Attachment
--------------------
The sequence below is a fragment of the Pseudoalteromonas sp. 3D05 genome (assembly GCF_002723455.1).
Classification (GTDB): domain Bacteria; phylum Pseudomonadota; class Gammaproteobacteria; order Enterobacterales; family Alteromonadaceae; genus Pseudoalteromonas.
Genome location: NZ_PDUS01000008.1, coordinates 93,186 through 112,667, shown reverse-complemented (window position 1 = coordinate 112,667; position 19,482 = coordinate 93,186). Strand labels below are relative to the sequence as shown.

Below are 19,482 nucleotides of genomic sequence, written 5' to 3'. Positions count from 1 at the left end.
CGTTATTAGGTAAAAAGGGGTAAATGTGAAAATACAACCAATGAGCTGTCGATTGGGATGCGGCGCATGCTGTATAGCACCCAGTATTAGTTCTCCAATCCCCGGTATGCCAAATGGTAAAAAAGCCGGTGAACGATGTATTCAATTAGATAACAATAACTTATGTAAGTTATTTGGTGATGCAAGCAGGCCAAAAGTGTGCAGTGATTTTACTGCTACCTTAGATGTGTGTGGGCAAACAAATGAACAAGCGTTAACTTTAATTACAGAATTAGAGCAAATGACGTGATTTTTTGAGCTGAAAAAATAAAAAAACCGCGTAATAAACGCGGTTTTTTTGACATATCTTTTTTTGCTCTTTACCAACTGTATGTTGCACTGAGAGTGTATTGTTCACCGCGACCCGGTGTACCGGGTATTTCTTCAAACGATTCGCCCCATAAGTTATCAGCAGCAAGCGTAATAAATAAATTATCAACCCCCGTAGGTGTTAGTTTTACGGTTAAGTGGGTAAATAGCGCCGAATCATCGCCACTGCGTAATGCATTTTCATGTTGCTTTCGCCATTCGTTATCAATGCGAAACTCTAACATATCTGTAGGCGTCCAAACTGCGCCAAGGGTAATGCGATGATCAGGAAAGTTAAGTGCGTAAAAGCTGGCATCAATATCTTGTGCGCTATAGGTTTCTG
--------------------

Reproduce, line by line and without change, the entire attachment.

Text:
The sequence below is a fragment of the Pseudoalteromonas sp. 3D05 genome (assembly GCF_002723455.1).
Classification (GTDB): domain Bacteria; phylum Pseudomonadota; class Gammaproteobacteria; order Enterobacterales; family Alteromonadaceae; genus Pseudoalteromonas.
Genome location: NZ_PDUS01000008.1, coordinates 93,186 through 112,667, shown reverse-complemented (window position 1 = coordinate 112,667; position 19,482 = coordinate 93,186). Strand labels below are relative to the sequence as shown.

Below are 19,482 nucleotides of genomic sequence, written 5' to 3'. Positions count from 1 at the left end.
CGTTATTAGGTAAAAAGGGGTAAATGTGAAAATACAACCAATGAGCTGTCGATTGGGATGCGGCGCATGCTGTATAGCACCCAGTATTAGTTCTCCAATCCCCGGTATGCCAAATGGTAAAAAAGCCGGTGAACGATGTATTCAATTAGATAACAATAACTTATGTAAGTTATTTGGTGATGCAAGCAGGCCAAAAGTGTGCAGTGATTTTACTGCTACCTTAGATGTGTGTGGGCAAACAAATGAACAAGCGTTAACTTTAATTACAGAATTAGAGCAAATGACGTGATTTTTTGAGCTGAAAAAATAAAAAAACCGCGTAATAAACGCGGTTTTTTTGACATATCTTTTTTTGCTCTTTACCAACTGTATGTTGCACTGAGAGTGTATTGTTCACCGCGACCCGGTGTACCGGGTATTTCTTCAAACGATTCGCCCCATAAGTTATCAGCAGCAAGCGTAATAAATAAATTATCAACCCCCGTAGGTGTTAGTTTTACGGTTAAGTGGGTAAATAGCGCCGAATCATCGCCACTGCGTAATGCATTTTCATGTTGCTTTCGCCATTCGTTATCAATGCGAAACTCTAACATATCTGTAGGCGTCCAAACTGCGCCAAGGGTAATGCGATGATCAGGAAAGTTAAGTGCGTAAAAGCTGGCATCAATATCTTGTGCGCTATAGGTTTCTG